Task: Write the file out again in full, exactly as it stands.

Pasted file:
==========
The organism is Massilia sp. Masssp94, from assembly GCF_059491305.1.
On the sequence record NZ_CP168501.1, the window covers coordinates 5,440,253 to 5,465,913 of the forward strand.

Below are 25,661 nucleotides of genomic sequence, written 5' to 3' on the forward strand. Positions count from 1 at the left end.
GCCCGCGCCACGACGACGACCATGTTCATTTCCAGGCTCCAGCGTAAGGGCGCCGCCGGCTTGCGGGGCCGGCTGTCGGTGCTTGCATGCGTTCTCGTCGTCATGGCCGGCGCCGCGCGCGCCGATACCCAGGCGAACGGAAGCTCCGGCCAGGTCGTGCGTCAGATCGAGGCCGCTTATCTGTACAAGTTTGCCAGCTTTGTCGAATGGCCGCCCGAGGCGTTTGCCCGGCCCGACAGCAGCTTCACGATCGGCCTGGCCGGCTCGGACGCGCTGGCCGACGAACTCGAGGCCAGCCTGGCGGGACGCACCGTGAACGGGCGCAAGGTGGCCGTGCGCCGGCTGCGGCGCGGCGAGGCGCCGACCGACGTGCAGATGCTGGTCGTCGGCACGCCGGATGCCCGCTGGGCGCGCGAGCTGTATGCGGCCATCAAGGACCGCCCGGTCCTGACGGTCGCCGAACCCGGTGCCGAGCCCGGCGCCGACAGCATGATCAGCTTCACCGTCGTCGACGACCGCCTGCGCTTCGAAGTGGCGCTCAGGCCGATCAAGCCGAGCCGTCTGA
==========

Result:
The organism is Massilia sp. Masssp94, from assembly GCF_059491305.1.
On the sequence record NZ_CP168501.1, the window covers coordinates 5,440,253 to 5,465,913 of the forward strand.

Below are 25,661 nucleotides of genomic sequence, written 5' to 3' on the forward strand. Positions count from 1 at the left end.
GCCCGCGCCACGACGACGACCATGTTCATTTCCAGGCTCCAGCGTAAGGGCGCCGCCGGCTTGCGGGGCCGGCTGTCGGTGCTTGCATGCGTTCTCGTCGTCATGGCCGGCGCCGCGCGCGCCGATACCCAGGCGAACGGAAGCTCCGGCCAGGTCGTGCGTCAGATCGAGGCCGCTTATCTGTACAAGTTTGCCAGCTTTGTCGAATGGCCGCCCGAGGCGTTTGCCCGGCCCGACAGCAGCTTCACGATCGGCCTGGCCGGCTCGGACGCGCTGGCCGACGAACTCGAGGCCAGCCTGGCGGGACGCACCGTGAACGGGCGCAAGGTGGCCGTGCGCCGGCTGCGGCGCGGCGAGGCGCCGACCGACGTGCAGATGCTGGTCGTCGGCACGCCGGATGCCCGCTGGGCGCGCGAGCTGTATGCGGCCATCAAGGACCGCCCGGTCCTGACGGTCGCCGAACCCGGTGCCGAGCCCGGCGCCGACAGCATGATCAGCTTCACCGTCGTCGACGACCGCCTGCGCTTCGAAGTGGCGCTCAGGCCGATCAAGCCGAGCCGTCTGA